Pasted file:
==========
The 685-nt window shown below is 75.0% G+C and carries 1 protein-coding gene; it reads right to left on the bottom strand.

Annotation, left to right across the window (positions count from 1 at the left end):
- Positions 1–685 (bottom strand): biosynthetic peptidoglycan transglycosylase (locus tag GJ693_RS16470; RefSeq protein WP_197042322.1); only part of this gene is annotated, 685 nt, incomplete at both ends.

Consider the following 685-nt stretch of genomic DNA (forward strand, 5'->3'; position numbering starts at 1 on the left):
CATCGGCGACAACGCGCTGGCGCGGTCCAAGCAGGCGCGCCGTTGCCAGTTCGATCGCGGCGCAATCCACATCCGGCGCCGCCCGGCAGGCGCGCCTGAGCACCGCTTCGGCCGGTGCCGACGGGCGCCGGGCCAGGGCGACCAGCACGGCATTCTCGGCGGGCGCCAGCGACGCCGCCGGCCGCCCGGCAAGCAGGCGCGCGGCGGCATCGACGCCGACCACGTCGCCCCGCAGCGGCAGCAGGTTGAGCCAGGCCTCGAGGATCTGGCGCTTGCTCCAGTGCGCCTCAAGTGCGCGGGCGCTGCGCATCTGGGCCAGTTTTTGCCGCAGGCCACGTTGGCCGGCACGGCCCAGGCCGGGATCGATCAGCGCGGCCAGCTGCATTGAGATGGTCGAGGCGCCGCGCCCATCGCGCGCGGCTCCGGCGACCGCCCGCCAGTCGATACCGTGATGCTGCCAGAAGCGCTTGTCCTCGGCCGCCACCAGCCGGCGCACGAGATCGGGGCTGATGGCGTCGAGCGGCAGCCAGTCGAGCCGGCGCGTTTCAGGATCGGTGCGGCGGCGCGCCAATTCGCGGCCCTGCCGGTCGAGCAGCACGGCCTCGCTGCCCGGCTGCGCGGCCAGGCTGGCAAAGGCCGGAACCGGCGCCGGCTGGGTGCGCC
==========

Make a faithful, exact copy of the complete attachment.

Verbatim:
The 685-nt window shown below is 75.0% G+C and carries 1 protein-coding gene; it reads right to left on the bottom strand.

Annotation, left to right across the window (positions count from 1 at the left end):
- Positions 1–685 (bottom strand): biosynthetic peptidoglycan transglycosylase (locus tag GJ693_RS16470; RefSeq protein WP_197042322.1); only part of this gene is annotated, 685 nt, incomplete at both ends.

Consider the following 685-nt stretch of genomic DNA (forward strand, 5'->3'; position numbering starts at 1 on the left):
CATCGGCGACAACGCGCTGGCGCGGTCCAAGCAGGCGCGCCGTTGCCAGTTCGATCGCGGCGCAATCCACATCCGGCGCCGCCCGGCAGGCGCGCCTGAGCACCGCTTCGGCCGGTGCCGACGGGCGCCGGGCCAGGGCGACCAGCACGGCATTCTCGGCGGGCGCCAGCGACGCCGCCGGCCGCCCGGCAAGCAGGCGCGCGGCGGCATCGACGCCGACCACGTCGCCCCGCAGCGGCAGCAGGTTGAGCCAGGCCTCGAGGATCTGGCGCTTGCTCCAGTGCGCCTCAAGTGCGCGGGCGCTGCGCATCTGGGCCAGTTTTTGCCGCAGGCCACGTTGGCCGGCACGGCCCAGGCCGGGATCGATCAGCGCGGCCAGCTGCATTGAGATGGTCGAGGCGCCGCGCCCATCGCGCGCGGCTCCGGCGACCGCCCGCCAGTCGATACCGTGATGCTGCCAGAAGCGCTTGTCCTCGGCCGCCACCAGCCGGCGCACGAGATCGGGGCTGATGGCGTCGAGCGGCAGCCAGTCGAGCCGGCGCGTTTCAGGATCGGTGCGGCGGCGCGCCAATTCGCGGCCCTGCCGGTCGAGCAGCACGGCCTCGCTGCCCGGCTGCGCGGCCAGGCTGGCAAAGGCCGGAACCGGCGCCGGCTGGGTGCGCC